Mountain View Voice

News - March 30, 2012

District bond measure challenged

Court asked to stop June 5 vote to upgrade classrooms, district office

by Nick Veronin

A politically active local man has gone to court to force the Mountain View Whisman School District to remove "misleading" language from literature in support of Measure G — a bond measure the district plans to place on the June 5 ballot.

On March 19, Steven Nelson filed a petition with the civil division of the Superior Court aimed at forcing the elementary and middle school district to change the wording, which was to appear in county-issued voter guides under the pro-Measure G argument.

That bond measure — recently approved by the district's board of trustees — will ask voters to pass a $198 million school bond to pay for various improvements to local educational facilities. The district-drafted argument in favor of Measure G, submitted to the county's registrar of voters, states that improvements are needed for various reasons, including to make schools "safe from asbestos, lead and other hazards."

Nelson's petition alleges that the inclusion of those two words — "lead" and "asbestos" — were included in the argument to "purposefully mislead" the public. He claims that the school board has greatly exaggerated the risk posed by asbestos and lead paint in older school buildings as a scare tactic aimed at garnering voter support.

"The ballot question contains an unlawful 'misrepresentation' that this court may correct by ordering it's deletion before the ballot question is printed," his petition states.

Nelson acknowledges that traces of lead and asbestos may be found in district buildings. However, he said, none put children in immediate danger; any asbestos is not at risk of becoming airborne and all lead paint is buried under layers of lead-free paint.

Craig Goldman, superintendent of the district, expressed vexation at the lawsuit — noting that it is just another ploy in a series of ploys to thwart the district's plan to move forward with a bond measure that Nelson does not support.

"Mr. Nelson has let us know that he's willing to do anything to deny our students access to safe efficient and modern facilities," Goldman said. "This latest action demonstrates his willingness to file a frivolous lawsuit in order to impede the district's ability to renovate and upgrade student classrooms and facilities."

"We have provided Mr. Nelson with copies of inspection reports that reflect our recent work done on asbestos abatement," as well as a recent report that reflects ongoing asbestos needs.

Those reports, also provided to the Voice show that a number of schools, as well as the main administration office of the district, contain either asbestos or lead. Much of the asbestos was discovered in renovations done to tile and linoleum flooring (in the adhesive underneath the tile), in ceiling tiles and in drywall. Traces of lead were found in window frames and gutter downspouts at Stevenson school.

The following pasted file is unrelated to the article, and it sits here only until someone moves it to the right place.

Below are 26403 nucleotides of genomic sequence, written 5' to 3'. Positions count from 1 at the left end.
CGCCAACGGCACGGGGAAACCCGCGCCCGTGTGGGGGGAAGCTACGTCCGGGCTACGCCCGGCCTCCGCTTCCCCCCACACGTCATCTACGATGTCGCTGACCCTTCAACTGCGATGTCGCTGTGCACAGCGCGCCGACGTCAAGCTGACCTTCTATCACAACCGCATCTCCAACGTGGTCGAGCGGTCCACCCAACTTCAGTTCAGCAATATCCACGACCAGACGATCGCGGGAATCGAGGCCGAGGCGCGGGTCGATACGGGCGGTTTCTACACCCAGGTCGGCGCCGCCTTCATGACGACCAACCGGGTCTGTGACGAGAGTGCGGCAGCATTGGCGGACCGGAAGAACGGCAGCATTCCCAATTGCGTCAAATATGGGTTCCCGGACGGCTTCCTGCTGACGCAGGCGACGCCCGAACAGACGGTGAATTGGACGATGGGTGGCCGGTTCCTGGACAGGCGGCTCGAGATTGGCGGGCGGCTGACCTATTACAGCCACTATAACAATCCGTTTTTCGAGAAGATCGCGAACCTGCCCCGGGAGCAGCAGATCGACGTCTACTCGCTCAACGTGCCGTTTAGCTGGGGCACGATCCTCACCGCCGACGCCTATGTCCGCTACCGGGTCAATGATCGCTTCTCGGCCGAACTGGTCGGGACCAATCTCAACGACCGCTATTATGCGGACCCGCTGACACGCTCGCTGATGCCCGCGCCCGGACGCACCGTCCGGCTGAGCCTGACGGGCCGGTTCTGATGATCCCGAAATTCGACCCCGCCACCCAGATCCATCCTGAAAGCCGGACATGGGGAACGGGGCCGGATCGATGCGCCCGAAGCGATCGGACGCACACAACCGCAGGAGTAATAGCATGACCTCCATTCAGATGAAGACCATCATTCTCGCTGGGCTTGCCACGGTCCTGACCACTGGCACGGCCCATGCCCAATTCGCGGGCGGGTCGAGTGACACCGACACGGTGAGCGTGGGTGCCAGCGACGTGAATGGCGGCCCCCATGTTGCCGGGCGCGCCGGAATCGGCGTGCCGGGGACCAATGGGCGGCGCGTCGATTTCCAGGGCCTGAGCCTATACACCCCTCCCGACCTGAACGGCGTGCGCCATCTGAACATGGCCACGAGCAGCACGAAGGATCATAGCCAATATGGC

Nelson has been opposed to the bond measure from the outset, and has made his opinion very clear at a multitude of Mountain View Whisman School District board meetings. In an interview with the Voice he called the bond "a poor expenditure of public money."

Nelson said he is trying to throw a wrench in the spokes of the district's pursuit of the bond measure because he feels not enough community input was sought in planning it. He maintains, however, that he is not against the school district getting more money.

"I always advocate for schools, but it matters for me how the money is spent," he said, noting that while he has fought to get the Mountain View Whisman and Mountain View-Los Altos school boards money in the past, and while he would like to see the local districts get more money, he disagrees with the manner in which the Mountain View Whisman School District has pursued this current bond measure. "It's an OK bond. But we really need a great bond."

Nelson said he is concerned that the district will prioritize the construction of a new district office over remodeling facilities for students.

For his part, Goldman said, the district will not prioritize a new district office.

"Just because the district office is part of the overall facilities improvement plan, doesn't mean that we intend to use bond funds for that purpose," Goldman said. "In light of the many projects that have been identified in the plan, such as safe, efficient and modern facilities for our students, we don't expect to use bond funds for the district office."

Goldman added it is "insulting when individuals try to suggest that our employees are not entitled to the same kind of workplace that every other employer in the City of Mountain View provides."

"It is highly irresponsible for him to take this action against the district and unnecessarily cause expenditures for attorneys and additional staff time when there is no doubt that we need to continue to renovate our facilities and eliminate lead and asbestos," Goldman said.

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